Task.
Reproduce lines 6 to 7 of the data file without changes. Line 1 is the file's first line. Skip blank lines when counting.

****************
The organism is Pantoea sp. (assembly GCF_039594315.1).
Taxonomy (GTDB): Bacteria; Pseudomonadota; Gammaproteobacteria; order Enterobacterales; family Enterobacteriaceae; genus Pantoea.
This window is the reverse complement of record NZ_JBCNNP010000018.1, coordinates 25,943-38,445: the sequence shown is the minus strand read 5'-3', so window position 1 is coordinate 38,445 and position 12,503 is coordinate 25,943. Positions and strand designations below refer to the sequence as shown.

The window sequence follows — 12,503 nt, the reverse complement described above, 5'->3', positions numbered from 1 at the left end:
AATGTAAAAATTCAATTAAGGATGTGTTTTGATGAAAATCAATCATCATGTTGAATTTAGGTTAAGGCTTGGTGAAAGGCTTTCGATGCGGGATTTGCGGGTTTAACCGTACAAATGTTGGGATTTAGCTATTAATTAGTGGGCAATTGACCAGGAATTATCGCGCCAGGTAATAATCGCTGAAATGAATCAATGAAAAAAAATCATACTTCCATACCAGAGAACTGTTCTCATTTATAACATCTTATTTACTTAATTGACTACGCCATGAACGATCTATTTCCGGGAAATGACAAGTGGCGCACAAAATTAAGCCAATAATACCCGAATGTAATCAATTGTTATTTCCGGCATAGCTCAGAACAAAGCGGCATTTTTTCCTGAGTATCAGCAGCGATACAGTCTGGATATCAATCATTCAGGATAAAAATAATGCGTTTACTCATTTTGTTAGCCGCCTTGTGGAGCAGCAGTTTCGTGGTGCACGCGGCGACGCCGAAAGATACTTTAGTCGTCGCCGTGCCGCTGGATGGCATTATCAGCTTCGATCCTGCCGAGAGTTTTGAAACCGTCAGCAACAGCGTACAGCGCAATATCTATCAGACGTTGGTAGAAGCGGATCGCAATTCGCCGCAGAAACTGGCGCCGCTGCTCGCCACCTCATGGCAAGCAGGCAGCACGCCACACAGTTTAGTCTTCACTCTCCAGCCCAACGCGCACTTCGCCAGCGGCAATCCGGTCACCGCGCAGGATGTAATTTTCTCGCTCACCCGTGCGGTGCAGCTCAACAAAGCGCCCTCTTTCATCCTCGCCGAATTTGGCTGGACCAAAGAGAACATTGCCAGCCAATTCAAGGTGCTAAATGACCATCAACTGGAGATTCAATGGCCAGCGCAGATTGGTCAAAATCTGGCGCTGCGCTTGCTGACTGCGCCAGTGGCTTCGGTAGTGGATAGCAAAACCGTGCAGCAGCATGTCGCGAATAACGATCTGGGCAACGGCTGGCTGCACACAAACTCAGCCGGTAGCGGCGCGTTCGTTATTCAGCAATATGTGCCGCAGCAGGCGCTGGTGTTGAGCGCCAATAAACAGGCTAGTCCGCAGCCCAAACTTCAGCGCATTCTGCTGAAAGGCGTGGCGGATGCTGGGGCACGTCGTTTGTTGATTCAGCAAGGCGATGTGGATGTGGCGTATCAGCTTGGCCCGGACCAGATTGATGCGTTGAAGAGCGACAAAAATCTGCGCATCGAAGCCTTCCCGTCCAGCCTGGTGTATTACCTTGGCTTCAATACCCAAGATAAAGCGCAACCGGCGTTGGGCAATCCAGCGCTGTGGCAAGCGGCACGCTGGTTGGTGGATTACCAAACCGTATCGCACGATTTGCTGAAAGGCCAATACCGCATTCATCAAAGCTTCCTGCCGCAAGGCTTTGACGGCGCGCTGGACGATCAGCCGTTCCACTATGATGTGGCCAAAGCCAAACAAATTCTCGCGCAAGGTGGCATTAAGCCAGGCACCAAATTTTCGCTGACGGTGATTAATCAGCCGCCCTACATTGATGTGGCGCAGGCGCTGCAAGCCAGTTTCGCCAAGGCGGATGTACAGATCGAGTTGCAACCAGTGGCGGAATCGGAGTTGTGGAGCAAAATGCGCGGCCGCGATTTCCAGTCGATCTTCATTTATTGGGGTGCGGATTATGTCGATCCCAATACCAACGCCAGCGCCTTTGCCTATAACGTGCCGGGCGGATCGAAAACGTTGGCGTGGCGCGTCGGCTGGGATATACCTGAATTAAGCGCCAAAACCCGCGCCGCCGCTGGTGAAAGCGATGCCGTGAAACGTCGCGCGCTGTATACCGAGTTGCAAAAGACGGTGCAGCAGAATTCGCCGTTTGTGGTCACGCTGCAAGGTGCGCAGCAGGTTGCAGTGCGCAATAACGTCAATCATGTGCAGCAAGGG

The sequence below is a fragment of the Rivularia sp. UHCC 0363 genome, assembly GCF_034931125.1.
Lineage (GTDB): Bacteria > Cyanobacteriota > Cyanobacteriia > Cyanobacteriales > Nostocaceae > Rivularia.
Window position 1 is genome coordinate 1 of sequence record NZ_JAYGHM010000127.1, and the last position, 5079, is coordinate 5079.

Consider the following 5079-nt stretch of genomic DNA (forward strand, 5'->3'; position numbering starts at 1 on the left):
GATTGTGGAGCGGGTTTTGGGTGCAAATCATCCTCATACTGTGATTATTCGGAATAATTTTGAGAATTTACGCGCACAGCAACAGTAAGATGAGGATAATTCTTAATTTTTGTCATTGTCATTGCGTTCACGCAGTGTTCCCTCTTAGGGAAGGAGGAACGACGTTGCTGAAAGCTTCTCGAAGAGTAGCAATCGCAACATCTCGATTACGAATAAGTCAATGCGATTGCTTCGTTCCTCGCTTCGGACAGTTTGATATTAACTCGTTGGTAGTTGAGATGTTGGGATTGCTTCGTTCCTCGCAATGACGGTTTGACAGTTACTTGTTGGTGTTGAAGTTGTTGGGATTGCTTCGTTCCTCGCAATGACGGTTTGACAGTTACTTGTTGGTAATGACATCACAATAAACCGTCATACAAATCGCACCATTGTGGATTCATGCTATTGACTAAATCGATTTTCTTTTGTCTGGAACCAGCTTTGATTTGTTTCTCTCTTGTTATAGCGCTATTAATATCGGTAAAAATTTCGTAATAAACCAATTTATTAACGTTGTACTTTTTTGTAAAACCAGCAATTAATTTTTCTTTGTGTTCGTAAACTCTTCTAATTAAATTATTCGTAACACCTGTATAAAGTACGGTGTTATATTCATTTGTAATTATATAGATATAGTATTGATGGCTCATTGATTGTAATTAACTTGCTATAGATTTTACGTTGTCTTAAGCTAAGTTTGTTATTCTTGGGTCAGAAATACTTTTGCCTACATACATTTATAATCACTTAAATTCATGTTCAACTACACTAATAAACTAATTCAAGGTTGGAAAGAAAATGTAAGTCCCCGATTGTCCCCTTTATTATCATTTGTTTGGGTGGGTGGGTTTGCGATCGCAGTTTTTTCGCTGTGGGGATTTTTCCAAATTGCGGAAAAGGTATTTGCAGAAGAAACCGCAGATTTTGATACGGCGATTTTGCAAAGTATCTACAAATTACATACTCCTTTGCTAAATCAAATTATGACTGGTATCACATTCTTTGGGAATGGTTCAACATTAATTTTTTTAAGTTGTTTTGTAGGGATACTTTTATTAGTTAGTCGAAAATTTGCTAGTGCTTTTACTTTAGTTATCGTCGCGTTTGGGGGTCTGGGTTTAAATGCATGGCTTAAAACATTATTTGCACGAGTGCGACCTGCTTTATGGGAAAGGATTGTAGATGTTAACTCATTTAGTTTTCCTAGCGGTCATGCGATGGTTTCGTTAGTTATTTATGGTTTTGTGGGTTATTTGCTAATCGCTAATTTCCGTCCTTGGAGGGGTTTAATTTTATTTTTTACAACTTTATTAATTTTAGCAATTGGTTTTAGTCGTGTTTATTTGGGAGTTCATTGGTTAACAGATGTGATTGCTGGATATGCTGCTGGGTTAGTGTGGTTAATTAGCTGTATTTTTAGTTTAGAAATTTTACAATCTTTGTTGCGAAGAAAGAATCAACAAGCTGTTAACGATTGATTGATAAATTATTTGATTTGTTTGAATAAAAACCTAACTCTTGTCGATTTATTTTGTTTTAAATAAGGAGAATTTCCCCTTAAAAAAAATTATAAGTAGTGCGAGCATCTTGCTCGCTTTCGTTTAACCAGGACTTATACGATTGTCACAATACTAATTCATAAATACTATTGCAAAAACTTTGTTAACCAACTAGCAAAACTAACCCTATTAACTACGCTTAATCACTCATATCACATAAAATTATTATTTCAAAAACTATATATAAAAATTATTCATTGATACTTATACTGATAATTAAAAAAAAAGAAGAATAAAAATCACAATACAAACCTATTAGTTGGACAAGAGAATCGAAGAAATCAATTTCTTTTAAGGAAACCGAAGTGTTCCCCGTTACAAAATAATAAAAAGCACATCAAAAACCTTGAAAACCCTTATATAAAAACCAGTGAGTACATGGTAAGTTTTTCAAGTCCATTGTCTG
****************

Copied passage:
The sequence below is a fragment of the Rivularia sp. UHCC 0363 genome, assembly GCF_034931125.1.
Lineage (GTDB): Bacteria > Cyanobacteriota > Cyanobacteriia > Cyanobacteriales > Nostocaceae > Rivularia.